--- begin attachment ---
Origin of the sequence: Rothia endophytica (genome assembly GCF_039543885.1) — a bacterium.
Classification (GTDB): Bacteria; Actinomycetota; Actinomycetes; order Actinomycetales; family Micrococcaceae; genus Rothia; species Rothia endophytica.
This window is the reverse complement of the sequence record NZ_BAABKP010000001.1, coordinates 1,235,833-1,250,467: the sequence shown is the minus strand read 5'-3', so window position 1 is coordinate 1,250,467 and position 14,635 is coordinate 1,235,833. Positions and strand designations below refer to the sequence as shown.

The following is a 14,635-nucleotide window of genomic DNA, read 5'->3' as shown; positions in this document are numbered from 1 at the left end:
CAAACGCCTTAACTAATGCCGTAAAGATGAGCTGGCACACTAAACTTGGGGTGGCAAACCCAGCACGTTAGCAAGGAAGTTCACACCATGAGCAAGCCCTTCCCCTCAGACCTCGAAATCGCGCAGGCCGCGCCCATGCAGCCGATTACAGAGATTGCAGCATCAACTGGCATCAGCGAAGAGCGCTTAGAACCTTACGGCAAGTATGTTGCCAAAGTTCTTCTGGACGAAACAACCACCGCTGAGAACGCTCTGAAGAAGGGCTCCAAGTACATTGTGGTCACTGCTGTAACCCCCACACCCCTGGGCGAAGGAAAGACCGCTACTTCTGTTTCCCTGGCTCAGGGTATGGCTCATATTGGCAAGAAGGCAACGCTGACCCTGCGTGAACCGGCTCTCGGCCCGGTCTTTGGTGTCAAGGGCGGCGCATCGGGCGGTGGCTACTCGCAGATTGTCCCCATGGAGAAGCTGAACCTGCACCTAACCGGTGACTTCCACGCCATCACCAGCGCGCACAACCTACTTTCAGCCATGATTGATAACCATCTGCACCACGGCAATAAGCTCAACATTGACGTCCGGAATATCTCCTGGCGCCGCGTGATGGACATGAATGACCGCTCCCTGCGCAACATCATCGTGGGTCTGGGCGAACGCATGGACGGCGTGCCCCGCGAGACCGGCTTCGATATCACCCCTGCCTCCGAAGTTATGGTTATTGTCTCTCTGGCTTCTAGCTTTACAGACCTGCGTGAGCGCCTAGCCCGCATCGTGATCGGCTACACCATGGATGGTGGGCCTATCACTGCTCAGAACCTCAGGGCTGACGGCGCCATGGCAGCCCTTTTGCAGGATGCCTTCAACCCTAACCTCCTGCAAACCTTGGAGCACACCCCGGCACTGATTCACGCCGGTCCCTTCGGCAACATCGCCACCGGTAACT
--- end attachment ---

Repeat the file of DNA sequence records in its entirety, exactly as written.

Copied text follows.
Origin of the sequence: Rothia endophytica (genome assembly GCF_039543885.1) — a bacterium.
Classification (GTDB): Bacteria; Actinomycetota; Actinomycetes; order Actinomycetales; family Micrococcaceae; genus Rothia; species Rothia endophytica.
This window is the reverse complement of the sequence record NZ_BAABKP010000001.1, coordinates 1,235,833-1,250,467: the sequence shown is the minus strand read 5'-3', so window position 1 is coordinate 1,250,467 and position 14,635 is coordinate 1,235,833. Positions and strand designations below refer to the sequence as shown.

The following is a 14,635-nucleotide window of genomic DNA, read 5'->3' as shown; positions in this document are numbered from 1 at the left end:
CAAACGCCTTAACTAATGCCGTAAAGATGAGCTGGCACACTAAACTTGGGGTGGCAAACCCAGCACGTTAGCAAGGAAGTTCACACCATGAGCAAGCCCTTCCCCTCAGACCTCGAAATCGCGCAGGCCGCGCCCATGCAGCCGATTACAGAGATTGCAGCATCAACTGGCATCAGCGAAGAGCGCTTAGAACCTTACGGCAAGTATGTTGCCAAAGTTCTTCTGGACGAAACAACCACCGCTGAGAACGCTCTGAAGAAGGGCTCCAAGTACATTGTGGTCACTGCTGTAACCCCCACACCCCTGGGCGAAGGAAAGACCGCTACTTCTGTTTCCCTGGCTCAGGGTATGGCTCATATTGGCAAGAAGGCAACGCTGACCCTGCGTGAACCGGCTCTCGGCCCGGTCTTTGGTGTCAAGGGCGGCGCATCGGGCGGTGGCTACTCGCAGATTGTCCCCATGGAGAAGCTGAACCTGCACCTAACCGGTGACTTCCACGCCATCACCAGCGCGCACAACCTACTTTCAGCCATGATTGATAACCATCTGCACCACGGCAATAAGCTCAACATTGACGTCCGGAATATCTCCTGGCGCCGCGTGATGGACATGAATGACCGCTCCCTGCGCAACATCATCGTGGGTCTGGGCGAACGCATGGACGGCGTGCCCCGCGAGACCGGCTTCGATATCACCCCTGCCTCCGAAGTTATGGTTATTGTCTCTCTGGCTTCTAGCTTTACAGACCTGCGTGAGCGCCTAGCCCGCATCGTGATCGGCTACACCATGGATGGTGGGCCTATCACTGCTCAGAACCTCAGGGCTGACGGCGCCATGGCAGCCCTTTTGCAGGATGCCTTCAACCCTAACCTCCTGCAAACCTTGGAGCACACCCCGGCACTGATTCACGCCGGTCCCTTCGGCAACATCGCCACCGGTAACT